Live streaming platforms: How to not turn a forest into wood

The current discussions on licensing some live-streaming platforms seems to rely on rumours. Dangerous rumours that may lead users to “disguise” as ticketing services. Other may lead them to chasing safe harbour provisions. Some even suggest that if the ones uploading protected copyright works (to digital services) are artists or songwriters, there would be an exemption of liability by the platform. Last but not least, some stating that Article 17 of the 2019/790 Directive is not thereto applicable.

That is the problem about rumours: you can even follow them into hell. Hell in business, it’s the case, as if a live-streaming platform, which must abide by the legal framework, willing defies it (either directly because it wants to, or indirectly because it is advised to do so), it incurs in wilful infringement of copyright-protected works.

The room for interpretation (already heavily completed by CJEU case-law) as to what needs and what does not need an authorization from right holders or their representatives, concerning models such as the one of live-streaming platforms, is quite peaceful and leaves little room for discussion.

Either from Infosoc Directive or from the new 2019/790 Directive (with the controversial article 17) it clearly emanates that −was this already coming from Berne… I wonder− for each type of use, an authorization is required. The majority of live-streaming platforms understood that pivoting the live model for the online environment changed nothing as to the rights clearance implemented models, either through direct licensing or through CMOs and IMEs. Delivering to the end market live-streaming musical protected content implies an act of communication to the public or an act of making available to the public. It also can include (in some cases and specific models) rights of retransmission and even reproduction rights. This happens as such models give to the public access to copyright-protected works or other protected subject matter uploaded by themselves or by its users. While the majority of the platforms play by the book, there seem to exist (as said) some few defying the basic and fundamental structures of the exclusive rights model in which copyright international legal framework is based and the grounds to do so seem to rely on rumours.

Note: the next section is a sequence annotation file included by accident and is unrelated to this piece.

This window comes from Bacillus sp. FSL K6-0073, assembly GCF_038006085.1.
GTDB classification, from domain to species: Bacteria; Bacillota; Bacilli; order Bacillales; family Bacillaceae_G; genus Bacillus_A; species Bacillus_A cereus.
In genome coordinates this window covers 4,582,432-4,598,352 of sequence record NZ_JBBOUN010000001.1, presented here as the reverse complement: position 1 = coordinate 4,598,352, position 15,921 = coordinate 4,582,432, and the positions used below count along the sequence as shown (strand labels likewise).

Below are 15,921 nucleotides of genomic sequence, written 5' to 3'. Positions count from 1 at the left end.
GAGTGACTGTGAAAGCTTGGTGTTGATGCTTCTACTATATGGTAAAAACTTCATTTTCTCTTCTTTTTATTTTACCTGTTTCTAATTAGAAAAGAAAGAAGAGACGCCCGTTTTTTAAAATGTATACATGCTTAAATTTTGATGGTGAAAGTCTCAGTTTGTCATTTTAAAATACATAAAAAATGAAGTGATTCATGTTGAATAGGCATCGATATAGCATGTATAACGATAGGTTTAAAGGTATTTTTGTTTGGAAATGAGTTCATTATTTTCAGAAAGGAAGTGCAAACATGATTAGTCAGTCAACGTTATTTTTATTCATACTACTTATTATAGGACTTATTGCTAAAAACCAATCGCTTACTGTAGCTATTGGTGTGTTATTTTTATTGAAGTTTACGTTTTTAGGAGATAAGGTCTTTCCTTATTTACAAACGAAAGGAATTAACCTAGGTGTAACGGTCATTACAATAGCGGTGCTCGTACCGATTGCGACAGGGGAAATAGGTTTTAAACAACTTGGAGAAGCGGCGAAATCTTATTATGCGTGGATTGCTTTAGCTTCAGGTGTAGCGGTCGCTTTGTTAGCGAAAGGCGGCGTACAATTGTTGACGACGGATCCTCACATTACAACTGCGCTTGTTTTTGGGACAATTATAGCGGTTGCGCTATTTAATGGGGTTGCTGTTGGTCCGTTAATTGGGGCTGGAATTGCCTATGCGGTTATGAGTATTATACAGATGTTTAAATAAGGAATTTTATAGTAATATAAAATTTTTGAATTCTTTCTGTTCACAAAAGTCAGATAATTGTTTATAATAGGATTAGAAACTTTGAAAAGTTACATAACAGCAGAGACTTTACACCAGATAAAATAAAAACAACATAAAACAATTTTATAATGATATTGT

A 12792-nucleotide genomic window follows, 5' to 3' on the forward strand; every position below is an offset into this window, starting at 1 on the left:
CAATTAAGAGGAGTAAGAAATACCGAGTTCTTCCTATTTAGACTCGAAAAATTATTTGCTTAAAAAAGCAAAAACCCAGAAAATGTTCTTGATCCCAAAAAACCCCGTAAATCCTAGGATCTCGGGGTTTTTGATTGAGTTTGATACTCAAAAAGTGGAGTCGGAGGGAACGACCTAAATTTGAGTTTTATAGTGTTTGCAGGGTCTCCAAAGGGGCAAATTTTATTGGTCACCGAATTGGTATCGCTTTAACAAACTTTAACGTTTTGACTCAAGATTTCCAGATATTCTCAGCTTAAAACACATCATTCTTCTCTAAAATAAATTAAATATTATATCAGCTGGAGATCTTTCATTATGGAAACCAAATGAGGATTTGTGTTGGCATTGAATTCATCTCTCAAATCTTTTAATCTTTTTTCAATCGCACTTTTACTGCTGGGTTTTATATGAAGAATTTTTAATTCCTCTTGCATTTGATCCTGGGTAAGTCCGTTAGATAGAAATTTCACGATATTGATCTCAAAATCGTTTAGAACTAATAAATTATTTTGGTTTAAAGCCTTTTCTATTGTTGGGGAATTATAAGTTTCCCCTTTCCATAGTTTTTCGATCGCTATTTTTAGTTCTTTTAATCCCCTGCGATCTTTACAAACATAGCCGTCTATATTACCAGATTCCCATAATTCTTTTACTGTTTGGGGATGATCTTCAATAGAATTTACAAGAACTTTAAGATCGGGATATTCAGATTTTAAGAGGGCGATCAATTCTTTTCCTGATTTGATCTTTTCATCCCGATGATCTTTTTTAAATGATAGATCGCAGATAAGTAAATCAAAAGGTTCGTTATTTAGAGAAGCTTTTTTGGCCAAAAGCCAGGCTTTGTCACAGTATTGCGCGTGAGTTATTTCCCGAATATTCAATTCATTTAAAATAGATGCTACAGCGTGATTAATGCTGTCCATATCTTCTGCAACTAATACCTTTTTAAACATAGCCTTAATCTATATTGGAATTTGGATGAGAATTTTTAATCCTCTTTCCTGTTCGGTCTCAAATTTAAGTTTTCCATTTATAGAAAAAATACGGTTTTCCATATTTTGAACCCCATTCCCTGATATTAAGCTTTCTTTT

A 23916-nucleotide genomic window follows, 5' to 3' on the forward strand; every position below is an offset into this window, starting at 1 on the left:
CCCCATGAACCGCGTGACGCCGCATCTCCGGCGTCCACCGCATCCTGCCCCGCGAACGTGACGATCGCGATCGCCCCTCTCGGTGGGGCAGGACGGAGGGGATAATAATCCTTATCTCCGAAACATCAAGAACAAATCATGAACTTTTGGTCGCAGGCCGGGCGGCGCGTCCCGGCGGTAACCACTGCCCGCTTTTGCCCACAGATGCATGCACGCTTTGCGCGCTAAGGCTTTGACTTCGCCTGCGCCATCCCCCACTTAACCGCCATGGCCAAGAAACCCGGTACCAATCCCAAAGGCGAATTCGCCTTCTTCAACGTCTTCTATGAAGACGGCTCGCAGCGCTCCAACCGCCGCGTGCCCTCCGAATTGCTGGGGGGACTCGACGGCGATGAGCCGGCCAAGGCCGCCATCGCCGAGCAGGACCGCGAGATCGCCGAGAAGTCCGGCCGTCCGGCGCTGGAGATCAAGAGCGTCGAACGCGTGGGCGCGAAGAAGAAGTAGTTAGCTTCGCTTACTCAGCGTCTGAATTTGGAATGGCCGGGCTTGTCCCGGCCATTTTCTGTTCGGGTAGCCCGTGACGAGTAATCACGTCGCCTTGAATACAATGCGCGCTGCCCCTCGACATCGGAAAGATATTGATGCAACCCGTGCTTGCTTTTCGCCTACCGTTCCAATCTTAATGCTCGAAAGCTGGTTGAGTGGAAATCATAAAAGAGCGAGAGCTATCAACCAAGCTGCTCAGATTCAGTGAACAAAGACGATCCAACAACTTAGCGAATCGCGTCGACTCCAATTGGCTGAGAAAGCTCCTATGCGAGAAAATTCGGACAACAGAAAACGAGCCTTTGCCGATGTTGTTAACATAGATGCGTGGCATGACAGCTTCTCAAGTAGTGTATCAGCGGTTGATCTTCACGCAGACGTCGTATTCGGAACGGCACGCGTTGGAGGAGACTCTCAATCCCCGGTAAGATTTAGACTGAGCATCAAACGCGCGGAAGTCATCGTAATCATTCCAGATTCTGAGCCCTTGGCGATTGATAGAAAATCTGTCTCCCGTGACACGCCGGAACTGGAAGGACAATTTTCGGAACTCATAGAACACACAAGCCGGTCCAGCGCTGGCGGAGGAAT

There is a story about the Oil contractor who arrives in heaven, which door is crowded with Oil contractors. He tells Saint Peter that if he allows him in, he will be able to clean the mess. Accordingly, the Oil contractor shouts: “they seem to have found Oil in Hell”. Suddenly all the Oil contractors run to hell and that one is left alone with Saint Peter who says: “well, you deserve it, welcome to Heaven”, to which the Oil contractor responds “afterall I’m going to hell. If all the others went there, maybe we can find some Oil there”.

Following such rumours will not only mean that damages for infringement are right behind the door but also that (while licensing discussions drag in time) an enormous harm is being done to creators and artistic community by the ones wilfully using creative works as the fuel for their for-profit services. Something is very wrong here. Is it too difficult to understand that if you kill the singing birds, although you own the forest, the trees will be dead silent? Now that would not be a forest, it would be just wood. And pure wood is not something worth paying for to visit. Mutatis mutandis, things are simple as looking at the existing legal framework as the basis for a fruitful licensing relationship between users and rights holders, boosting revenue models for live-streaming platforms and allowing a fair remuneration to get to the artistic and creative sector.

David Serras Pereira – Licensing and International Manager at UNISON.

Leave a Reply